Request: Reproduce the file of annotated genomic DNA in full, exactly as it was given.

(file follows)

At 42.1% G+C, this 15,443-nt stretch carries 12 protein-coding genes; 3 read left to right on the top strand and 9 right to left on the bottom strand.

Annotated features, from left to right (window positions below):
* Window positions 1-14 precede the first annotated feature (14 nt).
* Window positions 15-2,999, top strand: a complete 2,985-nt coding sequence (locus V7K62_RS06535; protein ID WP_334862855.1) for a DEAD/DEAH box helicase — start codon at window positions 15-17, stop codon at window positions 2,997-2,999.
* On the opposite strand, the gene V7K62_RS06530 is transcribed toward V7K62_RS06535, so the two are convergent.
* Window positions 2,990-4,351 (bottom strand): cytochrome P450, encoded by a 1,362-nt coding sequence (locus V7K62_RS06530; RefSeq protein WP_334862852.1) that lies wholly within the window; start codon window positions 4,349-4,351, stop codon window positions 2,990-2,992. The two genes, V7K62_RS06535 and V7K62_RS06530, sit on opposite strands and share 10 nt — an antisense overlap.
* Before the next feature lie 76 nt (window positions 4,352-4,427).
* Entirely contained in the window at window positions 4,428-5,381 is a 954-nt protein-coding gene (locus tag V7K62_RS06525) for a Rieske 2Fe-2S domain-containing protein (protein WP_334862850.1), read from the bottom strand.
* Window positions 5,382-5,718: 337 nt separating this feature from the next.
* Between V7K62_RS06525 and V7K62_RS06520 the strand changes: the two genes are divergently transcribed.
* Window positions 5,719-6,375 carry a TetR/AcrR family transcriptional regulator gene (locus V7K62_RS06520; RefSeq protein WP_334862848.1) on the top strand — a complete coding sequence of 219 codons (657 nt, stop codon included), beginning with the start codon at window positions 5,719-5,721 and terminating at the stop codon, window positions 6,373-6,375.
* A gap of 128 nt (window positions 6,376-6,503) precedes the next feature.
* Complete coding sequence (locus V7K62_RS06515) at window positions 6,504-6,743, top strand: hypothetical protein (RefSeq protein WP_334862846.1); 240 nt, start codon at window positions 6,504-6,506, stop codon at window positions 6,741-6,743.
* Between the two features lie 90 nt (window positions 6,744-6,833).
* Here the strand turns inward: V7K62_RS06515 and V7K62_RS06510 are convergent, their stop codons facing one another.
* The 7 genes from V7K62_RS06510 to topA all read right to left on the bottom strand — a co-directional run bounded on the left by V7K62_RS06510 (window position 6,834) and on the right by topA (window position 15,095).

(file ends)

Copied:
At 42.1% G+C, this 15,443-nt stretch carries 12 protein-coding genes; 3 read left to right on the top strand and 9 right to left on the bottom strand.

Annotated features, from left to right (window positions below):
* Window positions 1-14 precede the first annotated feature (14 nt).
* Window positions 15-2,999, top strand: a complete 2,985-nt coding sequence (locus V7K62_RS06535; protein ID WP_334862855.1) for a DEAD/DEAH box helicase — start codon at window positions 15-17, stop codon at window positions 2,997-2,999.
* On the opposite strand, the gene V7K62_RS06530 is transcribed toward V7K62_RS06535, so the two are convergent.
* Window positions 2,990-4,351 (bottom strand): cytochrome P450, encoded by a 1,362-nt coding sequence (locus V7K62_RS06530; RefSeq protein WP_334862852.1) that lies wholly within the window; start codon window positions 4,349-4,351, stop codon window positions 2,990-2,992. The two genes, V7K62_RS06535 and V7K62_RS06530, sit on opposite strands and share 10 nt — an antisense overlap.
* Before the next feature lie 76 nt (window positions 4,352-4,427).
* Entirely contained in the window at window positions 4,428-5,381 is a 954-nt protein-coding gene (locus tag V7K62_RS06525) for a Rieske 2Fe-2S domain-containing protein (protein WP_334862850.1), read from the bottom strand.
* Window positions 5,382-5,718: 337 nt separating this feature from the next.
* Between V7K62_RS06525 and V7K62_RS06520 the strand changes: the two genes are divergently transcribed.
* Window positions 5,719-6,375 carry a TetR/AcrR family transcriptional regulator gene (locus V7K62_RS06520; RefSeq protein WP_334862848.1) on the top strand — a complete coding sequence of 219 codons (657 nt, stop codon included), beginning with the start codon at window positions 5,719-5,721 and terminating at the stop codon, window positions 6,373-6,375.
* A gap of 128 nt (window positions 6,376-6,503) precedes the next feature.
* Complete coding sequence (locus V7K62_RS06515) at window positions 6,504-6,743, top strand: hypothetical protein (RefSeq protein WP_334862846.1); 240 nt, start codon at window positions 6,504-6,506, stop codon at window positions 6,741-6,743.
* Between the two features lie 90 nt (window positions 6,744-6,833).
* Here the strand turns inward: V7K62_RS06515 and V7K62_RS06510 are convergent, their stop codons facing one another.
* The 7 genes from V7K62_RS06510 to topA all read right to left on the bottom strand — a co-directional run bounded on the left by V7K62_RS06510 (window position 6,834) and on the right by topA (window position 15,095).